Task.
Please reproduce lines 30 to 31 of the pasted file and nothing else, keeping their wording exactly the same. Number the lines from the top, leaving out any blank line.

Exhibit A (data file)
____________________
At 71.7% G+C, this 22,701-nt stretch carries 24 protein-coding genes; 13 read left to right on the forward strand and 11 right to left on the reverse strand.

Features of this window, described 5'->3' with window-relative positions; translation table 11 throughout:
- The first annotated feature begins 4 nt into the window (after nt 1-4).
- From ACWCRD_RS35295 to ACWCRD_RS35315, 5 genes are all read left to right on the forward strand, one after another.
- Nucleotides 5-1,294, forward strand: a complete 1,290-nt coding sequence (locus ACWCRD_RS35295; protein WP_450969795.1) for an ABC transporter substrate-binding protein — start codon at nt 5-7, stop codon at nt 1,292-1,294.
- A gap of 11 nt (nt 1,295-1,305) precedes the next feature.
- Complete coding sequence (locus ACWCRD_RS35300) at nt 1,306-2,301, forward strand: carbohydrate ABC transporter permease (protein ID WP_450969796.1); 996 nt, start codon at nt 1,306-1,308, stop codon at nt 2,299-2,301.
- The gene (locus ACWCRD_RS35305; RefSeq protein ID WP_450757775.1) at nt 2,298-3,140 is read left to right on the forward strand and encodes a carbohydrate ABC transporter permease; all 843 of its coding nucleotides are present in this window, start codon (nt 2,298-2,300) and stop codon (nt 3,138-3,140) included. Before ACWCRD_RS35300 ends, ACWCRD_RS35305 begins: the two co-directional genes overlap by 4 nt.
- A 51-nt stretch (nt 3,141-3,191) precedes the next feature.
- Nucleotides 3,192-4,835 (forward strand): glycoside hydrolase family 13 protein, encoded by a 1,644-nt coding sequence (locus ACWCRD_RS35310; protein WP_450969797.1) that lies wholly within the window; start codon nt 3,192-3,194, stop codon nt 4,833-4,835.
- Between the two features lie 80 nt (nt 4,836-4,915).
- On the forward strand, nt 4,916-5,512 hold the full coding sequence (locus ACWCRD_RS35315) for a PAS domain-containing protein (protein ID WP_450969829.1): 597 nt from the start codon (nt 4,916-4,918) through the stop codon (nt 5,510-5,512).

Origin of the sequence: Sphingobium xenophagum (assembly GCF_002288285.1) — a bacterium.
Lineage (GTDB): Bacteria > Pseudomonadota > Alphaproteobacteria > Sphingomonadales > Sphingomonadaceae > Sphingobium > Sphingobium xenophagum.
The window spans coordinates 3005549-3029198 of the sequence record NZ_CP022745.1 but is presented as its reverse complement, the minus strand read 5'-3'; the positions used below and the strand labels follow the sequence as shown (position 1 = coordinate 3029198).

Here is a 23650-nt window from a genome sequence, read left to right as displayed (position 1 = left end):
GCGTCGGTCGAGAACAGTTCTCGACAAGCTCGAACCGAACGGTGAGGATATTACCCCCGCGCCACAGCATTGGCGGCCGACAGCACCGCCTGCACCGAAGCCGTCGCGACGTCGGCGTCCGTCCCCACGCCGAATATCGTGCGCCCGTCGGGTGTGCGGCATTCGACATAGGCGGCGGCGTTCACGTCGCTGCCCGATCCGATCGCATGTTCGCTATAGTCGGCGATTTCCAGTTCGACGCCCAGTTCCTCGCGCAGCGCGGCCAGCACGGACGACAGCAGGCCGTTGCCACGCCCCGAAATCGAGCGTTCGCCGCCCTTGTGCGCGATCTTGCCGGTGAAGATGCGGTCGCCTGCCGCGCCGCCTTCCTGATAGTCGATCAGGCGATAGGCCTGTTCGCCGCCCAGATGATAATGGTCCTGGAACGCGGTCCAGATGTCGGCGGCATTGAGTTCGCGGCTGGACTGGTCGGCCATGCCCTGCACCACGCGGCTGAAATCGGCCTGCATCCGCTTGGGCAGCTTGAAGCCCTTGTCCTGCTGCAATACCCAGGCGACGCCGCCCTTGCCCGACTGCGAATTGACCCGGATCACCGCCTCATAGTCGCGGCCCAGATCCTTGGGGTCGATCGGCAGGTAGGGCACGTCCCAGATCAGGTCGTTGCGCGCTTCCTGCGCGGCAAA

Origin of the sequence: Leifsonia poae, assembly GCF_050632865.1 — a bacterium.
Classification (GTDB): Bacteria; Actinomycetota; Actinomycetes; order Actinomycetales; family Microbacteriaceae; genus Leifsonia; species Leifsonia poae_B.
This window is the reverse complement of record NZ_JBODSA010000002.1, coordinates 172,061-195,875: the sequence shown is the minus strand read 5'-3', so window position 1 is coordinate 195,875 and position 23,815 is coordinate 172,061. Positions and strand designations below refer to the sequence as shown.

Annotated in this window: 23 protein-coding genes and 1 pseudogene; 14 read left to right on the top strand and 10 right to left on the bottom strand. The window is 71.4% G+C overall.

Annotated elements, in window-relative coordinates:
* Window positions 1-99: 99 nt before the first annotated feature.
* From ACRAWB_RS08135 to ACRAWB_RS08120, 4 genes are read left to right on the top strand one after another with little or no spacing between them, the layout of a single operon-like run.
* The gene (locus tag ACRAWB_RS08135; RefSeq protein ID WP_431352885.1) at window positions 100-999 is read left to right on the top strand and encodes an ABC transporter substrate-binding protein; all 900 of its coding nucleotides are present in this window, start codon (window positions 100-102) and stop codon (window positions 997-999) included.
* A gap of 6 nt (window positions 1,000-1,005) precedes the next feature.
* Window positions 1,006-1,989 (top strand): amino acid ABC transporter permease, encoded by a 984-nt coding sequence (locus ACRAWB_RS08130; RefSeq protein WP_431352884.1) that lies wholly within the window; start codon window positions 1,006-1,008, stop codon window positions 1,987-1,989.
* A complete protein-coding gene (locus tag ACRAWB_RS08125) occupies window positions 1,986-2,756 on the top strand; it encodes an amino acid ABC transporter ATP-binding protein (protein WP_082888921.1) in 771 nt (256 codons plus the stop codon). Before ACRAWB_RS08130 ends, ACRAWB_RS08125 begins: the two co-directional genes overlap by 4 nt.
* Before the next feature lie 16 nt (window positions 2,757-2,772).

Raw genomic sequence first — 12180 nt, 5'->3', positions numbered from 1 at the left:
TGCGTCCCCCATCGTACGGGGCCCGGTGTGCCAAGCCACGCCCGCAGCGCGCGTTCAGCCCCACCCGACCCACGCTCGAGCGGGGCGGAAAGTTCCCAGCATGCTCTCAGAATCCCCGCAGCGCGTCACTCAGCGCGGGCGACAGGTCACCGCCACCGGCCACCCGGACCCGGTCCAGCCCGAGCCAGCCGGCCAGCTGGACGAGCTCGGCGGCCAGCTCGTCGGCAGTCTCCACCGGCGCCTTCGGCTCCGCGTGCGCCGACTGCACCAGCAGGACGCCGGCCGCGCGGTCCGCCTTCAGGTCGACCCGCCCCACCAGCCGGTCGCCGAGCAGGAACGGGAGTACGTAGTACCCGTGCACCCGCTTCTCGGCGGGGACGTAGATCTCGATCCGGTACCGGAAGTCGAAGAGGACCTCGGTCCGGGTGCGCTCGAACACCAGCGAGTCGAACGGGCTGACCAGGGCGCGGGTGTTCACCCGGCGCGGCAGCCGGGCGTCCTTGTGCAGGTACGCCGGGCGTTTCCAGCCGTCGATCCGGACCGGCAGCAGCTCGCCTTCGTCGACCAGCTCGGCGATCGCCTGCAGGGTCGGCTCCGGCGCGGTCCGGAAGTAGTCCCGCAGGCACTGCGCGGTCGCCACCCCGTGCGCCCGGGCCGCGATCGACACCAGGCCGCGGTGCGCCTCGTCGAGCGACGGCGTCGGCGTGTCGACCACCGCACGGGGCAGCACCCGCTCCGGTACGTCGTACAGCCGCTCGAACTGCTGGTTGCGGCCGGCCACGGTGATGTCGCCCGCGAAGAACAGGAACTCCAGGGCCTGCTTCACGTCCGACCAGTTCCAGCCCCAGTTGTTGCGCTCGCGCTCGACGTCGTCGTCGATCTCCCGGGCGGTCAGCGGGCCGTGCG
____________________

Raw genomic sequence first — 12180 nt, 5'->3', positions numbered from 1 at the left:
TGCGTCCCCCATCGTACGGGGCCCGGTGTGCCAAGCCACGCCCGCAGCGCGCGTTCAGCCCCACCCGACCCACGCTCGAGCGGGGCGGAAAGTTCCCAGCATGCTCTCAGAATCCCCGCAGCGCGTCACTCAGCGCGGGCGACAGGTCACCGCCACCGGCCACCCGGACCCGGTCCAGCCCGAGCCAGCCGGCCAGCTGGACGAGCTCGGCGGCCAGCTCGTCGGCAGTCTCCACCGGCGCCTTCGGCTCCGCGTGCGCCGACTGCACCAGCAGGACGCCGGCCGCGCGGTCCGCCTTCAGGTCGACCCGCCCCACCAGCCGGTCGCCGAGCAGGAACGGGAGTACGTAGTACCCGTGCACCCGCTTCTCGGCGGGGACGTAGATCTCGATCCGGTACCGGAAGTCGAAGAGGACCTCGGTCCGGGTGCGCTCGAACACCAGCGAGTCGAACGGGCTGACCAGGGCGCGGGTGTTCACCCGGCGCGGCAGCCGGGCGTCCTTGTGCAGGTACGCCGGGCGTTTCCAGCCGTCGATCCGGACCGGCAGCAGCTCGCCTTCGTCGACCAGCTCGGCGATCGCCTGCAGGGTCGGCTCCGGCGCGGTCCGGAAGTAGTCCCGCAGGCACTGCGCGGTCGCCACCCCGTGCGCCCGGGCCGCGATCGACACCAGGCCGCGGTGCGCCTCGTCGAGCGACGGCGTCGGCGTGTCGACCACCGCACGGGGCAGCACCCGCTCCGGTACGTCGTACAGCCGCTCGAACTGCTGGTTGCGGCCGGCCACGGTGATGTCGCCCGCGAAGAACAGGAACTCCAGGGCCTGCTTCACGTCCGACCAGTTCCAGCCCCAGTTGTTGCGCTCGCGCTCGACGTCGTCGTCGATCTCCCGGGCGGTCAGCGGGCCGTGCG